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Ting-tong Chang (張碩尹) wins Taipei Art Awards grand prize

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Photo by LRM
Ting-tong Chang, the winner of the Grand Prize of this year’s Taipei Art Awards.

By Yali Chen
Taipei Fine Arts Museum (TFAM) held an awarding ceremony on December 11 to unveil the winners of this year’s Taipei Art Awards. Taiwanese artist Ting-tong Chang (張碩尹) clinched the Grand Prize of NT$550,000 for his creation “Betel Nut House, Shansu Bed and Snail Trap” (檳榔屋、山蘇床與蝸牛陷阱). He also earned an opportunity to hold a solo exhibition at the TFAM.
This year, 13 artworks stood out from 486 entries. The other 12 winners are Li Kuei-pi (李奎壁), Hsu Yi-ting (許懿婷), Chu Chun-teng (朱駿騰), Hsu Ching-yuan (許進源), Pu Shuai-cheng (蒲帥成), Yang Li (楊立), Lin Yi-chi (林羿綺), Yang Che-yi (楊哲一), Chang Chih-chung (張致中), Rexy Tseng (曾慶強), River Lin (林人中), and Wen Ching-hao (溫晉豪). All winning entries are going on display in the TFAM from now until February 28, 2021.
Taipei City Deputy Mayor Tsai Bing-kuen (蔡炳坤) and TFAM Director Lin Ping (林平) gave out the awards.
“The entries for this year’s Taipei Art Awards focus on global issues. They present the diversity and openness of Taipei City as an international capital” Tsai said. “Congratulations to the 13 winning entries and participating artists. Each of you has won our support and recognition.”
“There were many wonderful entries for this year’s art competition,” Lin said. “The TFAM strives to increase the global invisibility of Taipei Art Awards by inviting an independent curator and two editors of an international magazine to serve as international observers and exchange ideas with the jury.”
The international observers are the independent curator Olivia J. Anani, as well as “White Fungus” (白木耳) editor-in-chief Ron Hanson and art director Mark Hanson. “White Fungus” is the Taichung-based arts magazine.
The jury members included Huang Chien-hung (黃建宏), Wu Chieh-hsiang (吳介祥), Chen Kun-feng (陳崑鋒), Peng Hung-chih (彭弘智), Su Hui-yu (蘇匯宇), Sharleen Yu (余思穎), and Chen Hui-ying (陳慧盈). Huang served as chairman of the jury.
In this year’s competition, the graphic artworks accounted for 45% of the total submissions. The 3D artworks, audiovisual art composition, and others accounted for 17%, 22%, and 16% respectively.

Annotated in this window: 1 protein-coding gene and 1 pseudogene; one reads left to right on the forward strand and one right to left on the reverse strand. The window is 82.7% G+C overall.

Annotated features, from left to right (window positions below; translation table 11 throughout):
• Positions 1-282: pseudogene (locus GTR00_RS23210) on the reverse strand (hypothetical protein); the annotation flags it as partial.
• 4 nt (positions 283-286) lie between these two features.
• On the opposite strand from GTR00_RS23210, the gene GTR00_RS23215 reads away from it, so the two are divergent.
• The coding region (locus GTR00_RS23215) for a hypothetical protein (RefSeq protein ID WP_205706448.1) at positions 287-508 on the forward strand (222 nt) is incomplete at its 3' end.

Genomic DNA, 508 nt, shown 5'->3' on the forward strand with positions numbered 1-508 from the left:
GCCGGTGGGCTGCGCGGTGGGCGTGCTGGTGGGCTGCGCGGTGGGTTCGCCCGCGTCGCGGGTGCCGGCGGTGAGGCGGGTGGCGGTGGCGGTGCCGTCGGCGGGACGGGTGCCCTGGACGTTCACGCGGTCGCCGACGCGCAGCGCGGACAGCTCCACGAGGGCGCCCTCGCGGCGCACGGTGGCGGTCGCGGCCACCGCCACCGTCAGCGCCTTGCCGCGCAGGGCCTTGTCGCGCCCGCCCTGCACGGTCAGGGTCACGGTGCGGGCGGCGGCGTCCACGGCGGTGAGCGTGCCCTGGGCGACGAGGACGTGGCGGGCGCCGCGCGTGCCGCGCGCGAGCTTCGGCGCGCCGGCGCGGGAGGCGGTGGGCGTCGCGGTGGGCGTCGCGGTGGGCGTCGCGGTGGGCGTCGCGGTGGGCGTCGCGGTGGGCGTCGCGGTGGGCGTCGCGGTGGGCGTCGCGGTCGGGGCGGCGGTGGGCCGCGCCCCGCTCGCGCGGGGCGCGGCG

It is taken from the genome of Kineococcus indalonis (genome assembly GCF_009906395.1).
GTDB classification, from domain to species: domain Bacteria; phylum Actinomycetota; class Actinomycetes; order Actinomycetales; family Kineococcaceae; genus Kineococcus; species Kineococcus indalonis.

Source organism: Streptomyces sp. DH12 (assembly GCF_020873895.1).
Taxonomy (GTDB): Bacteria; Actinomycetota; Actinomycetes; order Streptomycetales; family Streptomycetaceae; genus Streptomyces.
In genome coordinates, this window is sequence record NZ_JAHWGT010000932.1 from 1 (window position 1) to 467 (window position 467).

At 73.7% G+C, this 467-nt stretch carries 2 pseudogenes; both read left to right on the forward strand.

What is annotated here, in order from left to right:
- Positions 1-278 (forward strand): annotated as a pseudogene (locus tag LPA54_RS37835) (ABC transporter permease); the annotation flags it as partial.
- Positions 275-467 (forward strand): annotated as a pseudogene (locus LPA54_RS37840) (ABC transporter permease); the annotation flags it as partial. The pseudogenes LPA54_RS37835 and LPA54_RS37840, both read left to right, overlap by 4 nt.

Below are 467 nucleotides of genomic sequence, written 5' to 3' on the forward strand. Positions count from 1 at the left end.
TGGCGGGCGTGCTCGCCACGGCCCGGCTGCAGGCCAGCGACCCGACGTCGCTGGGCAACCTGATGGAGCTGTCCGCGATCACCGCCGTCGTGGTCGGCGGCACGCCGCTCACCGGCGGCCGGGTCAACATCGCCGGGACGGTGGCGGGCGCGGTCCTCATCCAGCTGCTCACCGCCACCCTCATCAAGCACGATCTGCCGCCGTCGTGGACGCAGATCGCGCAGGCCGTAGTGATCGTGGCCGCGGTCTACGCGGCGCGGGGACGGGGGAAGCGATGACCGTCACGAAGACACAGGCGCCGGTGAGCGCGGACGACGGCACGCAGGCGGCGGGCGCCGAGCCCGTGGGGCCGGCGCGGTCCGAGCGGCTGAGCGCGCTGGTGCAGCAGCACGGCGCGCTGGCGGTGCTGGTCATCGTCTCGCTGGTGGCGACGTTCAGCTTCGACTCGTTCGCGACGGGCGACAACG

According to the jury, the artistic styles and ages of this year’s candidates were quite diverse. Their creations explored a wide variety of issues related to history, geopolitics, government power, the human body, and gender.
The selected works also demonstrate that the Taiwanese art community is very active in field research, archaeology, and physical practice. In addition, nearly half of the 13 winning entries comprise on-site and documented performances, music and dance. Such results show that performances have been valued in contemporary art in recent years.
Ting-tong Chang is a Taiwanese artist based in London. He earned a master’s degree in fine arts from Goldsmiths, University of London in 2011.
The themes explored in the artist’s installations echo his early life in the Taiwanese society of manufacturing, exportation and the materialism associated found in an industrial area. When Chang moved to the U.K., his artistic style evolved into one that addressed the wider issues of consumerism in Western society and the environmental damage that had stemmed from consumerism. He described his journey to the West as a move from one machine to another, from the production of products and the resulting pollution to a machine that generated profit and crisis.
Chang has exhibited and received a number of awards internationally. Recent solo shows include at Edinburgh Sculpture Workshop (2014), Manchester Centre for Chinese Contemporary Art (2015), and Christine Park Gallery London (2016). His major awards include the Edinburgh Creative Initiative Award 2013, Bursary Award 2015 of Royal British Society of Sculptors, and RISE Award 2016 at the Art Central Hong Kong. His works can be found in the Taipei Fine Arts Museum, Embassy of Brazil in London, Noblesse Collection in Seoul, Jose Mauricio Sanchez Ruiz Collection in Mexico, and private collections in Europe and Asia.
Life in the mountains with local farmers

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TFAM Photo
“Betel Nut House, Shansu Bed and Snail Trap” by Ting-tong Chang.

Chang’s newest work “Betel Nut House, Shansu Bed and Snail Trap” documents his life in the mountains for two weeks and his collaboration with local hunters and farmers. His dual-channel video conveys the relationship between betel nut palms, shansu flowers, and giant African snails – the three species in the natural environment of Taiwan.